We retired Tax Justice Blog in April 2017. For new content on issues related to tax justice, go to www.justtaxesblog.org
May 3, 2012 5:40 PM
- Florida Governor Rick Scott is attending grand openings of 7-Eleven® stores but a columnist at the Orlando Sentinel observes that “if incentives and low corporate tax rates were working, Florida wouldn’t rank 43rd in employment.” It’s a common sense column worth reading.
- As another massive tax cut for Michigan businesses continues to make its way through the legislature, the Michigan League for Human Services chimes in with a report, blog post, and testimony on why localities can’t afford to foot the bill for state lawmakers’ tax-cutting addiction.
- Bad tax ideas abound in Indiana’s gubernatorial race. Democratic candidate John Gregg wants to blast a $540 million hole in the state sales tax base by exempting gasoline; he claims he can pay for it by cutting unspecified “waste” from the budget. And Gregg’s Republican opponent, Mike Pence, doesn’t seem to have any better ideas. So far he’s only offered a “vague proposal” to cut state income, corporate, and estate taxes – without a way to pay for those cuts.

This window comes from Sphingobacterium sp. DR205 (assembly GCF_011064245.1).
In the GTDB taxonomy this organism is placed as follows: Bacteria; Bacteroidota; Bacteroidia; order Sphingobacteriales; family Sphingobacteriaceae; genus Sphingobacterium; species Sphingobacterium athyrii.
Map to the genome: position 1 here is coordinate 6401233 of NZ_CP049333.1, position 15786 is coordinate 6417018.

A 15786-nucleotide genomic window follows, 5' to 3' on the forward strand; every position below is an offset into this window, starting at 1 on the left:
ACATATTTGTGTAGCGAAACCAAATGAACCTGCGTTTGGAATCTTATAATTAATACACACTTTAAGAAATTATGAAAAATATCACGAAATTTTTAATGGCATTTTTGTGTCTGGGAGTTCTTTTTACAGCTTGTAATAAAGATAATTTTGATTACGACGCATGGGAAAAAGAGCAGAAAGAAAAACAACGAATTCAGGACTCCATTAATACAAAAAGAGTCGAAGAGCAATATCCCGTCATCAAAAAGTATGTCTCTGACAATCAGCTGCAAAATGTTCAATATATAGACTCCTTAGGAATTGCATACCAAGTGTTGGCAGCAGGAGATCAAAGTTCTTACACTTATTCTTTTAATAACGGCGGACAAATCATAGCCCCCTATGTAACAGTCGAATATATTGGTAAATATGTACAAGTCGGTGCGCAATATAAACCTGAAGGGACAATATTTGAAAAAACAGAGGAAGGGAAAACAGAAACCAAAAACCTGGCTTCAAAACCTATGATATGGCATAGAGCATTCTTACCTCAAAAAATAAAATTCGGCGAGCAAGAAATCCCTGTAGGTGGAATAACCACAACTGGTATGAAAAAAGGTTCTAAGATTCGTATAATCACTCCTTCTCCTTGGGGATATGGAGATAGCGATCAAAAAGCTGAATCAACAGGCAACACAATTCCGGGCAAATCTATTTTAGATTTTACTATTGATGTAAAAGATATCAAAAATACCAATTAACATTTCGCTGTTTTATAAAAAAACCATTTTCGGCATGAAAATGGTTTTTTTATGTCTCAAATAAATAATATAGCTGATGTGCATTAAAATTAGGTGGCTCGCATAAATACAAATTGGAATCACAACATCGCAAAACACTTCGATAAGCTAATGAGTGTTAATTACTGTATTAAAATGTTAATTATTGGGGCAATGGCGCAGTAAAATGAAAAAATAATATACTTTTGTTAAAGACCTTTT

- Kansas lawmakers are feverishly working to meld differing House and Senate tax plans into a single piece of legislation. Governor Sam Brownback has endorsed an initial compromise which includes dropping the top income tax rate and eliminating taxes on business profits. Earlier in the week the Legislative Research Department said the plan would cost $161 million in 2018 and new state estimates say the price tag is more like $700 million in 2018. Senate leaders have said that they aren’t likely to approve a tax plan that creates a shortfall in the long term. Stay tuned….
- Finally, a USA Today article should give pause to lawmakers hoping that drilling and fracking for natural gas leads to a budgetary bonanza. It explains how the volatile price of natural gas is creating headaches in energy-producing states like New Mexico, Oklahoma, and Wyoming where a dollar drop in the commodity’s price means a budget hit of tens of millions.